Background: Previous experimental studies have suggested many possible anti-cancer mechanisms for green tea, but epidemiologic evidence for the effect of green tea consumption on gastric cancer risk is conflicting.
Objective: To examine the association between green tea consumption and gastric cancer.
Methods: We analyzed original data from six cohort studies that measured green tea consumption using validated questionnaires at baseline. Hazard ratios (HR) in the individual studies were calculated, with adjustment for a common set of variables, and combined using a random-effects model.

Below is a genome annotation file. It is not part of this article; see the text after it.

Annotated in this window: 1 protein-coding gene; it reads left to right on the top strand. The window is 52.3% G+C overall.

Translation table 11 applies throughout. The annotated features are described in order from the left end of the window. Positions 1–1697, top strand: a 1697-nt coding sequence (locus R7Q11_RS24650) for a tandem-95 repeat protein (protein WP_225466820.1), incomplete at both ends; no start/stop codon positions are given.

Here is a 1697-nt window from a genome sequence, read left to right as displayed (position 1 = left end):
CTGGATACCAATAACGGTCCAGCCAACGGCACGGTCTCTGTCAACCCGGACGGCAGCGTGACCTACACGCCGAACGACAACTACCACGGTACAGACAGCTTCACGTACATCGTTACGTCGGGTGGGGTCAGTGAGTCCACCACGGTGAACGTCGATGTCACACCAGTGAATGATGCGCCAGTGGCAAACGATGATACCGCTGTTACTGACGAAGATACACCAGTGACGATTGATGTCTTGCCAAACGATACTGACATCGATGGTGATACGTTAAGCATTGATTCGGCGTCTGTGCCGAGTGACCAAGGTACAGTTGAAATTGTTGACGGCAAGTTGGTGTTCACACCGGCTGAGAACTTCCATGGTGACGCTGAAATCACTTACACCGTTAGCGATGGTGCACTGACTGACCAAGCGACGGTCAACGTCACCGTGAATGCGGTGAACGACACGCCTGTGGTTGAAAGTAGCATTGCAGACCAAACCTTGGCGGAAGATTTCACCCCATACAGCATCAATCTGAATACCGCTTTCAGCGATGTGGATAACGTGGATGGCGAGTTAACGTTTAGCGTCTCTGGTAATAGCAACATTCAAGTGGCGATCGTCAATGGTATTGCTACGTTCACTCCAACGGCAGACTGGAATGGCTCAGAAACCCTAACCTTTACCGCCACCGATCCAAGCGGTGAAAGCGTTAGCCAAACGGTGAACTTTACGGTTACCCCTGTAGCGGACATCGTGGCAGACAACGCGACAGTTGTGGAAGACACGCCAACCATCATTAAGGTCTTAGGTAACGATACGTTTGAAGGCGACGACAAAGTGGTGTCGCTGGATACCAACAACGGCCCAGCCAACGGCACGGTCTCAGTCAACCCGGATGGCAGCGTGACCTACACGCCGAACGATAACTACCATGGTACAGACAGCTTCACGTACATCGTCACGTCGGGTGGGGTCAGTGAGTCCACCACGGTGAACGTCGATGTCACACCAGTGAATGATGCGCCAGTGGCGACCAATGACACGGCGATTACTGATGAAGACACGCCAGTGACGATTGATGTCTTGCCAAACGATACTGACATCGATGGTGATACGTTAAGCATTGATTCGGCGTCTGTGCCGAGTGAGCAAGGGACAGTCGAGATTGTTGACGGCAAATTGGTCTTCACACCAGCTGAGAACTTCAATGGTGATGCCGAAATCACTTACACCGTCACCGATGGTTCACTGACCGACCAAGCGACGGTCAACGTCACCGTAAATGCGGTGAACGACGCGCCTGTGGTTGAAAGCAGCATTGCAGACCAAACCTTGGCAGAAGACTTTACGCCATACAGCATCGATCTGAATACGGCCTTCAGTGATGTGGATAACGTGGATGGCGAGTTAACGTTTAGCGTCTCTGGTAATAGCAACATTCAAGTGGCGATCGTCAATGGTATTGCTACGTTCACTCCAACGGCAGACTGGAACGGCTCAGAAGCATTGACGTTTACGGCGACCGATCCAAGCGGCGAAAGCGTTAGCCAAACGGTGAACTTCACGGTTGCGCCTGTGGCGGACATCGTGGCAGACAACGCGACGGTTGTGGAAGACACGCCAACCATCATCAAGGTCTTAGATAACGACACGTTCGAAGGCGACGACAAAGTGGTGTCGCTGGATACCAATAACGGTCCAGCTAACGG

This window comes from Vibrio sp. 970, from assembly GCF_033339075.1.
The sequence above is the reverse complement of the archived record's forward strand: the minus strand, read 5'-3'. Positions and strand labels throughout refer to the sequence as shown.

Results: During 2,285,968 person-years of follow-up of a total of 219,080 subjects, 3,577 gastric cancer cases were identified. Compared with those drinking <1 cup/day, no significant risk reduction for gastric cancer was observed with increased green tea consumption in men, even in stratified analyses by smoking status and subsite. In women, however, a significantly decreased risk was observed for those with consumption of ≥5 cups/day (multivariate-adjusted pooled HR =0.79, 95% confidence interval (CI) =0.65-0.96). This decrease was also significant for the distal subsite (HR=0.70, 95%CI=0.50-0.96). In contrast, a lack of association for proximal gastric cancer was consistently seen in both men and women.